Trends in Indian Rainfall

Topics: Monsoon, India, Precipitation Pages: 26 (8061 words) Published: November 19, 2012
National Climate Centre Research Report No: 2/2006

Trends in the rainfall pattern over India

P. Guhathakurta and M. Rajeevan

National Climate Centre India Meteorological Department PUNE. INDIA 411005


Monthly, seasonal and annual rainfall time series of 36 meteorological sub-divisions of India were constructed using a fixed but a large network of about 1476 rain-gauge stations. These rainfall series are thus temporally as well as spatially homogenous. Trend analysis was carried out to examine the long-term trends in rainfall over different sub divisions. Also monthly contributions of each of the monsoon months to annual rainfall in each year were computed and the trend analysis was performed. It has been found that the contribution of June, July and September rainfall to annual rainfall is decreasing for few sub-divisions while contribution of August rainfall is increasing in few other subdivisions.



In the context of climate change, it is pertinent to ascertain whether the

characteristics of Indian summer monsoon also is changing. The Indian summer monsoon (June to September) rainfall is very crucial for the economic development, disaster management, hydrological planning for the country. Earlier, Mooley and Parthasarathy (1984), Parthasarathy et al. (1993), Parthasarathy et al. (1994), constructed all India rainfall series based on 306 uniformly distributed stations. They have also used area weighted method to calculate all India rainfall using rainfall data of the 306 districts outside the hilly regions like Jammu and Kashmir, Himachal Pradesh, Hills of west Uttar Pradesh, Sikkim and Arunachal Pradesh, Bay Islands and Arabian Sea Island. Presently this time series is updated by the Indian Institute of Tropical Meteorology, Pune ( and this rainfall time series was extensively used by many researchers. At present there are more than 500 districts in the country. Using only 306 raingauge stations, it may not be possible to represent all the districts and prepare district-wise rainfall climatology. All the districts are having geographical area more than 100 square km (except Andaman and Nicobar Islands). Only one station in the district may not produce reliable district rainfall climatology as rainfall is highly variable (WMO, 1983). Spatial homogeneity cannot be achieved with one or two stations in a district. Long term trends of Indian monsoon rainfall for the country as a whole as well as for smaller regions have been studied by several researchers. Most of the studies are based on the rainfall series constructed by Parthasarathy et al. (1994). They have found that the monsoon rainfall is without any trend and mainly random in nature over a long period of time, particularly on the all India time scale (Mooley and Parthasarathy, 1984). But on the spatial scale, existence of trends was noticed by Parthasarathy (1984) and Rupa Kumar et al. (1992). Parthasarathy (1984) found that the monsoon rainfall for the two subdivisions viz. sub-Himalayan West Bengal & Sikkim and the Bihar Plains are having decreasing trends while for the four sub-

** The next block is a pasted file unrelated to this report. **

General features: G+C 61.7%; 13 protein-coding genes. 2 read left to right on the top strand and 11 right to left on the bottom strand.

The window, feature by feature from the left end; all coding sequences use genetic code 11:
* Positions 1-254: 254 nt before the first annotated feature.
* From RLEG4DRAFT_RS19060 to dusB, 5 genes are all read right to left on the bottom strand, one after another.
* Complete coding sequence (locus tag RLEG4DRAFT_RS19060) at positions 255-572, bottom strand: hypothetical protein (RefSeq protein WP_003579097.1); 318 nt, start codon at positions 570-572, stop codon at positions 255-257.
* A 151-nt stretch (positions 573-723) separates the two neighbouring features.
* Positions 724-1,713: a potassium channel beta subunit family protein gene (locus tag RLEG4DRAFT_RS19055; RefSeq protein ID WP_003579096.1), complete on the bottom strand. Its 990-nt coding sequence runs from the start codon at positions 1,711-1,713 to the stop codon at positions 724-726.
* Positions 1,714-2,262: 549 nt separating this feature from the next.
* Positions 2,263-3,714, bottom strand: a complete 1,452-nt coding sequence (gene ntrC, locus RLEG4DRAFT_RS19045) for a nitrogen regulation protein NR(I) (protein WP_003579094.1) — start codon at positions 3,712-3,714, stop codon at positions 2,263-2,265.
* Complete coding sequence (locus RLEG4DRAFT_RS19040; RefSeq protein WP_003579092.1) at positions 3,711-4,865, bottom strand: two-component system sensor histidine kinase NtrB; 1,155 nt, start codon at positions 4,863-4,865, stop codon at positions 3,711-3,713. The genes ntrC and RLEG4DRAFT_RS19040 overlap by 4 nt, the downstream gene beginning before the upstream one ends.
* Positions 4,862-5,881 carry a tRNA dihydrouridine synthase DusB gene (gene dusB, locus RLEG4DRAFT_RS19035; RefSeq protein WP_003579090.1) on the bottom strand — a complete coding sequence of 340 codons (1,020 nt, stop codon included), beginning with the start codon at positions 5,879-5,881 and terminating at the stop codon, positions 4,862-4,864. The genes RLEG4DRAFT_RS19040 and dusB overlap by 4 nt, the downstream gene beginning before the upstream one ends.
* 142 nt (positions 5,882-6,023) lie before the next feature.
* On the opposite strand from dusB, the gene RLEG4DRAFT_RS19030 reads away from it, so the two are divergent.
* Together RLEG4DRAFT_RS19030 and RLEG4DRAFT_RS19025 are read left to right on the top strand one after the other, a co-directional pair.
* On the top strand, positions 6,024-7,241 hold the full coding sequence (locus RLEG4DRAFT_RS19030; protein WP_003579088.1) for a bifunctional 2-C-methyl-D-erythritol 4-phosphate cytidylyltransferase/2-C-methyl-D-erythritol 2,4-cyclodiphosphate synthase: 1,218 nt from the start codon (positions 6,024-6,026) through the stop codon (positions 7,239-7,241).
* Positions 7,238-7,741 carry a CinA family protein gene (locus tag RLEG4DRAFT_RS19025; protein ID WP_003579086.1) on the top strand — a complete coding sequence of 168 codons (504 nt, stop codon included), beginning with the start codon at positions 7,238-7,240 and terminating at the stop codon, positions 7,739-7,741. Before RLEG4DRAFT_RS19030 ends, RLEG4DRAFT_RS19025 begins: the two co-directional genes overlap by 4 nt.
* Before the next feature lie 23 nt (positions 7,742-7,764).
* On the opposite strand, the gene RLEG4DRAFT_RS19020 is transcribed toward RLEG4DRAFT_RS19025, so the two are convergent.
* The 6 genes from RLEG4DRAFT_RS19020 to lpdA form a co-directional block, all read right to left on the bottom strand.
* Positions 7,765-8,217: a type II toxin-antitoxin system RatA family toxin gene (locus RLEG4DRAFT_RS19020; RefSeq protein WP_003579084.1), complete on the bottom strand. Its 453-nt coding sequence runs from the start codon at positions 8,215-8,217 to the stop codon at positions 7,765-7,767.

divisions viz. Punjab, Konkan & Goa, West Madhya Pradesh and Telangana are having increasing trends. Using the network of 306 stations and for the period 18711984, Rupa Kumar et al. (1992) identified the areas having decreasing and increasing trends of monsoon rainfall. The past performances of the monsoon rainfall may give an indication of the future scenario. But in order to do so we should also understand the climatology in a better way. The construction of a homogeneous rainfall data series (spatially as well as temporally) was the first step in this study. India Meteorological Department (IMD) has a good network of rain gauge stations. From the vast data set archived at the National Data Centre, IMD, Pune, a network of 1476 rain-gauge stations was selected which have only 10% or less...
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